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Security Think Tank: Four guidelines on how balance security, usability and cost

How can organisations maintain usability and keep support costs low without compromising on security?

Many organisations suffer from over-complexity of the systems and processes that support their business activities. The benefits of streamlining and simplification are well documented yet often remain a “target end-state” without being achieved.

Security is no different from any other operational process. We want users to play their part, but we want it to be integrated into their everyday activities so that conscious security decisions are made only when there is something worth acting on.

If an employee is thinking about security then it is better for them to be reporting an attempted phishing attempt than being stuck in a helpdesk queue getting a password reset for a reporting system they infrequently use.

The effect of complexity on security processes directly affects the cost of operating those processes. For example, it is not uncommon to hear something simple, such as resetting a password, can cost organisations up to £50. 

In addition, the more time that users and managers are tied-up in administration, the less time they are spending on their day job. Activities such as onboarding new staff can take much more effort than necessary due to sub-optimal processes. 

It is not uncommon to see account provisioning take weeks rather than hours or days. This inefficiency costs time and money and, in the case of account provisioning, can lead to increases in risk as users share credentials or key tasks are not performed by the individual responsible for them.

So, how do we maintain an appropriate security posture while reducing the burden on users and keeping support costs under control?  

Streamline security processes

Operate a common process for security activities for all applications as far as practicable. Embed key controls in the common process to reduce costs and ensure that only application or resource-specific activities are performed when necessary.  

Make common process easy to interact and ensure that employees know their part in that process. Using self-service and workflow to guide and route users can improve the user experience and reduce administration costs by reducing the need to support manually intensive process steps.

Automate as much as possible

When done correctly, automation in the security area can improve usability, improve security posture and reduce support costs. Many security investments are often intangible as they are protecting against something that might happen. Process automation has a return on investment (ROI) that is much easier to demonstrate.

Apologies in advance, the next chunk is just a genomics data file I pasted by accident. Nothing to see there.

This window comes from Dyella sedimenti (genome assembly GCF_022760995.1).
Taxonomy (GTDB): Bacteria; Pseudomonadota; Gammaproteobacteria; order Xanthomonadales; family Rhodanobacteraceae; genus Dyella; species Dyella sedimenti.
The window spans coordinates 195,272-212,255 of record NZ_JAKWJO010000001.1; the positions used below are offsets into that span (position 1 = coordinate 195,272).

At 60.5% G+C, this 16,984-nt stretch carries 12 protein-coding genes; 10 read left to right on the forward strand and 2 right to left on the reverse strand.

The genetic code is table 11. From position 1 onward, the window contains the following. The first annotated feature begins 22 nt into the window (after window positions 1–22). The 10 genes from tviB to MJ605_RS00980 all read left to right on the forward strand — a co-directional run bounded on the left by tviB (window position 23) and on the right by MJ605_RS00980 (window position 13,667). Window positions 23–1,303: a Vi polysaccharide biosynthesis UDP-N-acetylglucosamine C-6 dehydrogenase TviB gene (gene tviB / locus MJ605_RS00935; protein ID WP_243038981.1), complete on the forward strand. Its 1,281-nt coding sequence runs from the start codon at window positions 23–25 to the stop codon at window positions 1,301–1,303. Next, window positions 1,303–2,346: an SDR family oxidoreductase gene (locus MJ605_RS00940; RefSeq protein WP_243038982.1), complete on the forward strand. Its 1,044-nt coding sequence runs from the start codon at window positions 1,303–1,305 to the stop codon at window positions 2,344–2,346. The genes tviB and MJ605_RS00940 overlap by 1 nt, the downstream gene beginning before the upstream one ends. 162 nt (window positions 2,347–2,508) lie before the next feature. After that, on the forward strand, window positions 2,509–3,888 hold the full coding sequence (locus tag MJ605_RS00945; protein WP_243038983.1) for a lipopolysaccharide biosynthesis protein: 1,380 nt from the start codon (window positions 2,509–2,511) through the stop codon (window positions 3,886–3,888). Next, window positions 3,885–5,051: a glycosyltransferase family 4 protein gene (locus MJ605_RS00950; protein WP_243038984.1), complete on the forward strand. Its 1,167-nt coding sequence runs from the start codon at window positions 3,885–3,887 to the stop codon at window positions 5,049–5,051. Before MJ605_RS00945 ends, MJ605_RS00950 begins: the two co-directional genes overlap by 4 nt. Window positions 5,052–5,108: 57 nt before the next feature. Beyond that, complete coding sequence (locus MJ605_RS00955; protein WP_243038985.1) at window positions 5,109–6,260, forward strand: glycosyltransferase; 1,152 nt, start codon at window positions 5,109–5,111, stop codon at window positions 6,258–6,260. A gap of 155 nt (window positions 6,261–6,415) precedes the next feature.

Common examples of where automation provides multiple benefits include: 

Single Sign On (SSO)

  • Users benefit from not having to remember lots of passwords.
  • Helpdesk ticket numbers are reduced, driving down support costs.
  • It can be a good opportunity to strengthen authentication, for example by enforcing multi-factor authentication.

Email filtering

  • Reduction in spam means employees waste less time processing those emails.
  • Low-to-medium phishing attempts are caught. This presents fewer opportunities for users to fall victim, especially when accompanied by good education and awareness.

Identity and access management

  • Human Resources-driven provisioning puts responsibility in the hands of the business.
  • Provisioning lead times are reduced.
  • Job-based entitlements provide the right access to the right people at the right time.

External customers can have different requirements to internal ones and, depending on the business of an organisation, the requirements vary greatly. From a security perspective, there are some key recommendations that will help maintain security for users while managing cost.

Buy, don’t build

If selected correctly, a platform or service will provide a user experience and a level of security that would more expensive to achieve than a bespoke system. Look for independent assessments of security compliance, such as SOC2 for a service.

Take a risk-based approach to controls

Select controls based on the risk of the data and processes that the customer is interacting with. Prioritise controls that balance the overhead on the customer with the cost of operation. 

Organisations, users and customers can derive a lot of benefit from the automation of security activities. In many cases, automation increases security, improves the user experience and reduces operational costs – albeit requiring some investment up front. 

The key to achieving the right balance between security, enablement and costs is understanding what the risks are and choosing appropriate controls and tools that cover multiple scenarios.  

Read more from Computer Weekly’s Security Think Tank about balancing security, usability and cost

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